02:40pm Wednesday 18 October 2017

New technique negotiates neuron jungle to target source of Parkinson’s disease

Parkinson’s disease causes progressive problems with movement, posture and balance and it is currently treated with drugs, but these have severe side-effects and can become ineffective after around five years. The only treatment subsequently available to patients is deep brain stimulation, a surgical technique where an electrical current is used to stimulate nerve cells in the brain.

As well as being an invasive treatment, it has mixed results – some patients benefit while others experience no improvement or even deteriorate. Researchers believe this is because the treatment is imprecise, stimulating all types of nerve cells, not just the intended target.

The new study, published in the journal Molecular Neurodegeneration, examined a less invasive and more precise alternative, designed to target and stimulate a particular type of nerve cell called cholinergic neurons. These are found within a part of the brain called the pedunculopontine nucleus, or PPN.

“If you were to peer inside the PPN, it is like a jungle with a massive variety of nerve cells that behave differently and have different jobs to do,” said Dr Ilse Pienaar, Honorary Lecturer in Neuroscience at Imperial College London.

Dr Joanna Elson at the Institute of Genetic Medicine at Newcastle University added: “The structure we studied is complex, very complex. Despite this complexity and the intricacy of the techniques and the brain region analysed, the results are exciting because of the potential to advance patient treatment. 

“This paper helps us understand how deep-brain stimulation works, but more importantly it is a step towards offering less invasive treatment options to patients with Parkinson’s and other neurodegenerative disorders.” 

Brain investigation

Scientists already suspect that cholinergic neuron cells are involved in Parkinson’s disease. This is because in post mortem studies of patients’ brains, about half of these cells have perished, for reasons that are currently unknown.

The researchers worked with rats that had been treated to recreate the symptoms of Parkinson’s disease. They used a harmless virus to deliver a specially-designed genetic ‘switch’ to the cholinergic neurons. The rats were then given a drug that was designed to activate the ‘switch’ and stimulate the target neurons.

Following the treatment the rats made an almost complete recovery and were able to move normally.
 
Dr Pienaar adds: “This study confirms that cholinergic neurons are key to the gait problems and postural instability experienced by advanced Parkinson’s disease patients. It also suggests that it’s possible to target those cells that remain to compensate for those that are no longer functioning effectively, possibly due to weak communication between nerve cells. If we can transfer this technique into people, we believe this could help patients regain mobility.”

“At the moment, neurosurgeons are attempting to target specific areas with deep brain stimulation, but it is a blunt tool with correspondingly mixed results. We think we have found a way to target only the cholinergic neurons within an area such as the PPN.”

This research contributes to the work at Newcastle University responding to the societal challenge of Ageing by seeking new ways to help us all live better for longer.

The researchers believe the technique could transfer into people in the next five to ten years. They also think their technique could have wider potential. Dr Pienaar said: “Parkinson’s disease patients experience a complex set of symptoms and we hope to use the same method to understand how different cells within the brain contribute to the disease.”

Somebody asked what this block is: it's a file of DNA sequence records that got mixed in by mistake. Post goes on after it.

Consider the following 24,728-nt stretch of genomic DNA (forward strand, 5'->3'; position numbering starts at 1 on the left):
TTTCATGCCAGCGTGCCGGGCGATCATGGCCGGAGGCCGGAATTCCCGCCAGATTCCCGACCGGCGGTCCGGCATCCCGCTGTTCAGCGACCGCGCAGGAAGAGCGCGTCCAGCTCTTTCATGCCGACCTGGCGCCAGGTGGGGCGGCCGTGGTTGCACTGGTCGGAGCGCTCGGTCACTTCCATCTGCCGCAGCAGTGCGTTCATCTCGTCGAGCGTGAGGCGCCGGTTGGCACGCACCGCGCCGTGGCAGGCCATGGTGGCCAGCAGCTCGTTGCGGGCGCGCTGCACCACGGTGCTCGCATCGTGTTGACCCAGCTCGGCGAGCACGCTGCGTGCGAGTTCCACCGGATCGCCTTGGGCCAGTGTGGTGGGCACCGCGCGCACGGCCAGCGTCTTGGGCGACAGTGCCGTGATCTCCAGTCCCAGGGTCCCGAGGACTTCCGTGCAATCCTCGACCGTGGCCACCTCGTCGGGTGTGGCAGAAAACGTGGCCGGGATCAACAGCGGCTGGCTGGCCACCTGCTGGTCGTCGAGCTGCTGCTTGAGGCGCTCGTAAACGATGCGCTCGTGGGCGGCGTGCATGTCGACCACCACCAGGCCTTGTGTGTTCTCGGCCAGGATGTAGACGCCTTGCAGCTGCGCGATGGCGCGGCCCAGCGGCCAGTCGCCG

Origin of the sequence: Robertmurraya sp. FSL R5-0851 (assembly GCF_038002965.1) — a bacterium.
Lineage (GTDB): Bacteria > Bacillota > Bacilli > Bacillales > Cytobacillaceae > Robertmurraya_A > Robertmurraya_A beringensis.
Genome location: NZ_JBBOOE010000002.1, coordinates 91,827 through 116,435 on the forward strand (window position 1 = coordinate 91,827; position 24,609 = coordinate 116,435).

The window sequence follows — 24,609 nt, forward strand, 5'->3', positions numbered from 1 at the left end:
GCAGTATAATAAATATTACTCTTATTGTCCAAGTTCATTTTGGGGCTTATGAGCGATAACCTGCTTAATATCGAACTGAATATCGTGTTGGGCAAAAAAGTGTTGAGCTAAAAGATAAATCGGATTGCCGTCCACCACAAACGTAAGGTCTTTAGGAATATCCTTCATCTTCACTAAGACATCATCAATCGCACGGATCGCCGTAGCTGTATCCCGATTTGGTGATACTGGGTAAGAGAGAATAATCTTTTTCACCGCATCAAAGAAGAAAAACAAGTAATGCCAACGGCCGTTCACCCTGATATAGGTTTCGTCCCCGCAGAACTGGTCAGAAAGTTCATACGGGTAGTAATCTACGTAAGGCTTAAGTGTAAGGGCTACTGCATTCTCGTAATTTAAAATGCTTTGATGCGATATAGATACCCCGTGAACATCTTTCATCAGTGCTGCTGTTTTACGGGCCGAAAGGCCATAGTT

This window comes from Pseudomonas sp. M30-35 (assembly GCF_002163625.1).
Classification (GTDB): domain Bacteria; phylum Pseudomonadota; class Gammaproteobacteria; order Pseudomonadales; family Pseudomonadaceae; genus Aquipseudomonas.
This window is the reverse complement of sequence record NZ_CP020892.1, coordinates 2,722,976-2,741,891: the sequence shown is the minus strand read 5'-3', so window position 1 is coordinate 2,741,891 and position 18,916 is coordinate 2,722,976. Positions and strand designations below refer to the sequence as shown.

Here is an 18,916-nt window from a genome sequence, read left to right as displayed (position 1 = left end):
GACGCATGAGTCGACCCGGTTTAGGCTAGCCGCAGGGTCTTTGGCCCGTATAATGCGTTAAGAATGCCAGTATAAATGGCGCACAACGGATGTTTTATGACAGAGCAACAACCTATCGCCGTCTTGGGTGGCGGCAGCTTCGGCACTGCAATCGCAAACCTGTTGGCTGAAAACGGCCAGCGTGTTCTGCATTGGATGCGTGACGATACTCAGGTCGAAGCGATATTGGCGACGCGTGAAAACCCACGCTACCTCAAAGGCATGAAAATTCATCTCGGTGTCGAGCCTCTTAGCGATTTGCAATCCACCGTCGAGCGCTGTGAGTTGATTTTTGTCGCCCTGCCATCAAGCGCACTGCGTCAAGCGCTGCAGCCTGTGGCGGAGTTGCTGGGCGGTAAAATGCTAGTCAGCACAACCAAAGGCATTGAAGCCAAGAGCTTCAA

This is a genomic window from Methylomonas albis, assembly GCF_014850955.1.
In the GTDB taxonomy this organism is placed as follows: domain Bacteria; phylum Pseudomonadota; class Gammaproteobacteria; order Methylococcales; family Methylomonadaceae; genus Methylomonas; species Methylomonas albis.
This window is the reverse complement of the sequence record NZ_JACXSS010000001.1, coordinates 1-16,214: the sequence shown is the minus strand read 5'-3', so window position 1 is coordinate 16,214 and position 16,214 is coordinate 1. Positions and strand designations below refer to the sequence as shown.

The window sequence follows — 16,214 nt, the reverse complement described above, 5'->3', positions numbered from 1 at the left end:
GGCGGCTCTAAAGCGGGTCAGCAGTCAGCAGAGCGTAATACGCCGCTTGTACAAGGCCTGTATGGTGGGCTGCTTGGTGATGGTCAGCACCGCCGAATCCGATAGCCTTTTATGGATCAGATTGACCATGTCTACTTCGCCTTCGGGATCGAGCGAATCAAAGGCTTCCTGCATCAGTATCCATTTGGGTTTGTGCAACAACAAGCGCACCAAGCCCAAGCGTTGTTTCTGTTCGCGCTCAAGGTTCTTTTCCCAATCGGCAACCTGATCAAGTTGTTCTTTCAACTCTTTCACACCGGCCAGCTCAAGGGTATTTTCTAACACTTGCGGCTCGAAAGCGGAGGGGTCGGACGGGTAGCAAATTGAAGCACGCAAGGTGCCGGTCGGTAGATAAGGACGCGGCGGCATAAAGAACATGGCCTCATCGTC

ReferencePharmacogenetic stimulation of cholinergic pedunculopontine neurons reverses motor deficits in a rat model of Parkinson’s disease. Ilse S. Pienaar, Sarah E. Gartside, Puneet Sharma, Vincenzo De Paola, Sabine Gretenkord, Dominic Withers, Joanna L. Elson and David T. Dexter

 

Key Facts:

  • Newcastle University is a Russell Group University
  • Ranked in the top 1% of universities in the world (QS World University Rankings 2014)
  • Ranked 16th in the UK for global research power (REF 2014)
  • Ranked 10th overall in the UK and 3rd for quality of staff/lecturers in the Times Higher Education Student Experience Survey 2015
  • Winner: Outstanding Leadership and Management Team and Outstanding Procurement Team, Times Higher Leadership and Management Awards 2015
  • Amongst our peers Newcastle is:
    • Joint 6th in the UK for student satisfaction
    • Ranked 1st in the UK for Computing Science research impact, 3rd in the UK for Civil Engineering research power and 11th in the UK for Mathematical Sciences research (REF 2014)
    • Ranked 8th in the UK for Medical and Life Sciences research quality (REF 2014)
    • Ranked 3rd in the UK for English, and in the top 12 for Geography, Architecture and Planning, and Cultural and Media Studies research quality (REF 2014)
    • Engineering and Physical Sciences Research Council (EPSRC) top 20 strategic partner
  • 94% of our students are in a job or further training within six months of graduating
  • We have a world-class reputation for research excellence and are spearheading three major societal challenges that have a significant impact on global society. These themes are: Ageing, Sustainability, and Social Renewal
  • Newcastle University is the first UK university to establish a fully owned international branch campus for medicine at its NUMed Campus in Malaysia which opened in 2011
  • 90% Satisfaction level from our international students (ISB 2014)
  • Newcastle University Business School is one of 21 Triple Accredited Business Schools in the UK

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